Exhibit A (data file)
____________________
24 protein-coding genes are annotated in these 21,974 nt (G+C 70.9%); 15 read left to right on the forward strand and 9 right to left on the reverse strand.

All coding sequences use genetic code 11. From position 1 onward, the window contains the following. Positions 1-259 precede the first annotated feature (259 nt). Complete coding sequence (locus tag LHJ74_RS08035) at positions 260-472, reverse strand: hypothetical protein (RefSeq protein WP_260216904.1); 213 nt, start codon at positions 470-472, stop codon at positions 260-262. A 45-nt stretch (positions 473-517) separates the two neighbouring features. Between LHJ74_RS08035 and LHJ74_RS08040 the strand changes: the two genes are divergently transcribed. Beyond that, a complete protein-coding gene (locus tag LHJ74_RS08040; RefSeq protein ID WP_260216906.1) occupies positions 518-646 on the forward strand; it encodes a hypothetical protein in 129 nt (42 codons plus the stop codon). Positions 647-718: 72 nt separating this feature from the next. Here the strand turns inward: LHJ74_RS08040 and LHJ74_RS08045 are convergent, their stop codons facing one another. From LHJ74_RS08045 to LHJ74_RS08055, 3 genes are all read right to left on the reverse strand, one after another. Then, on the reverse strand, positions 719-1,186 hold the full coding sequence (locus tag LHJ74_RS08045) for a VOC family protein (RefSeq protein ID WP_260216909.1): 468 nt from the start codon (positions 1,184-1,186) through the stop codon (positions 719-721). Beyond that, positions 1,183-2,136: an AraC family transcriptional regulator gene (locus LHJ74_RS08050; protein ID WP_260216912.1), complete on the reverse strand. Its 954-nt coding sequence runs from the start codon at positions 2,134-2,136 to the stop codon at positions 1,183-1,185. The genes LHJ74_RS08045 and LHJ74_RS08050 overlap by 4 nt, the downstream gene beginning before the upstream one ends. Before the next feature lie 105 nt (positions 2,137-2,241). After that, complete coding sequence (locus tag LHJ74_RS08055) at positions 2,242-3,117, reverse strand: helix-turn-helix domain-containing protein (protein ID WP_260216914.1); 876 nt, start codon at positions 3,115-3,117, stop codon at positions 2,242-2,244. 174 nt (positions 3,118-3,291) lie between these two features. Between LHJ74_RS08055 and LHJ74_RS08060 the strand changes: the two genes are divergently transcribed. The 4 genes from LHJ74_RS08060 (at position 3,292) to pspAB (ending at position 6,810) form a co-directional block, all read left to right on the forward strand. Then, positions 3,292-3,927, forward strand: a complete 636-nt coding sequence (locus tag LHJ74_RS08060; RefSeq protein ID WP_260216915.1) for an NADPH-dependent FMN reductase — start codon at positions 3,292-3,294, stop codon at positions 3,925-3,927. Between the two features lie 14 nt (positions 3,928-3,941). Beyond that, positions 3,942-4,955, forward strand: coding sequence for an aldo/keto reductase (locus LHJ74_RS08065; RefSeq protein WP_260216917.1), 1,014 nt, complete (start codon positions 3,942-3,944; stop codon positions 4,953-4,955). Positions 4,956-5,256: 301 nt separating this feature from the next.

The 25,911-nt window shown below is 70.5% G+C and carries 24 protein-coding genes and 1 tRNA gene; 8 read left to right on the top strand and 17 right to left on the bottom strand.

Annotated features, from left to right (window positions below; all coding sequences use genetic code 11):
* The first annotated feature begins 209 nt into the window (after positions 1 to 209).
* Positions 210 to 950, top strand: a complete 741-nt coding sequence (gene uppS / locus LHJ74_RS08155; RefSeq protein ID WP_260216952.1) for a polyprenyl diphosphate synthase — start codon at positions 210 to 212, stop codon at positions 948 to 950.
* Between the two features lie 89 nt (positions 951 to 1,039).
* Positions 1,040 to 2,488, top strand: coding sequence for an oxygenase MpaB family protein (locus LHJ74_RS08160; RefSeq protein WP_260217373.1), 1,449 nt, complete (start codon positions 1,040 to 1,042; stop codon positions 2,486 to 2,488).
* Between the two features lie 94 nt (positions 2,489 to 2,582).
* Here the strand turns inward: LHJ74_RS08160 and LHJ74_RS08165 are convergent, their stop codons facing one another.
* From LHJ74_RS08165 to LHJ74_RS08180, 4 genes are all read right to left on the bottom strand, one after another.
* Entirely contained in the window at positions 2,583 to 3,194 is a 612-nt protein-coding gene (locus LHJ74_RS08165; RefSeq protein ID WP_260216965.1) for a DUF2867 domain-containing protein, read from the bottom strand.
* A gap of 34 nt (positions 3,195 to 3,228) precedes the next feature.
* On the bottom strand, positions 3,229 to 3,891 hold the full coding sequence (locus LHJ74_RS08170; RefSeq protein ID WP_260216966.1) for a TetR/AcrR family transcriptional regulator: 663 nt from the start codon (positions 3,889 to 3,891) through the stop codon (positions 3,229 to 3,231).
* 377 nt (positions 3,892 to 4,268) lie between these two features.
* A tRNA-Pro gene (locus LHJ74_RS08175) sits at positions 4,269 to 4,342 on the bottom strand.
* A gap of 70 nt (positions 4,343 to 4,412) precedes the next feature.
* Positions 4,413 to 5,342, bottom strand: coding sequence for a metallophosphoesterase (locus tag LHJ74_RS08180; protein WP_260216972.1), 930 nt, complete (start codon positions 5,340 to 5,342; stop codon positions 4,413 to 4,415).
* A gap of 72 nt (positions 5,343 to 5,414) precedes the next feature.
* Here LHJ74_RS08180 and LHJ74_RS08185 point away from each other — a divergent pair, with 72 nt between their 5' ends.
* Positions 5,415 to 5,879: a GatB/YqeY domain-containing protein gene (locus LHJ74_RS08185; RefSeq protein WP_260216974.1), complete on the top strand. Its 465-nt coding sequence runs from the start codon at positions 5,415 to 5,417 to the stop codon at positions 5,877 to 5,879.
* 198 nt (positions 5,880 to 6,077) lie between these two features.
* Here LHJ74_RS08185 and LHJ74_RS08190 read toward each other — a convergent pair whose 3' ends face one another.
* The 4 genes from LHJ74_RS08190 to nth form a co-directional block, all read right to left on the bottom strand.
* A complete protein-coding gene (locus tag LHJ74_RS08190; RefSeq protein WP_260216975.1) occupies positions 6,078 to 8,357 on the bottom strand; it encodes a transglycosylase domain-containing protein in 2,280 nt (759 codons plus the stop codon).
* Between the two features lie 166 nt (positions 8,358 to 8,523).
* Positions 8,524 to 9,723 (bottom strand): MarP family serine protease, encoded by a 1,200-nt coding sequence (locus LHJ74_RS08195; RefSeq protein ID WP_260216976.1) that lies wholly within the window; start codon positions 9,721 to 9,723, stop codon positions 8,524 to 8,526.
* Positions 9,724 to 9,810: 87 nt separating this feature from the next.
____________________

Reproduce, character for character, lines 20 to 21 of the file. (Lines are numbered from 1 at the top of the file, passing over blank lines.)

* Here LHJ74_RS08180 and LHJ74_RS08185 point away from each other — a divergent pair, with 72 nt between their 5' ends.
* Positions 5,415 to 5,879: a GatB/YqeY domain-containing protein gene (locus LHJ74_RS08185; RefSeq protein WP_260216974.1), complete on the top strand. Its 465-nt coding sequence runs from the start codon at positions 5,415 to 5,417 to the stop codon at positions 5,877 to 5,879.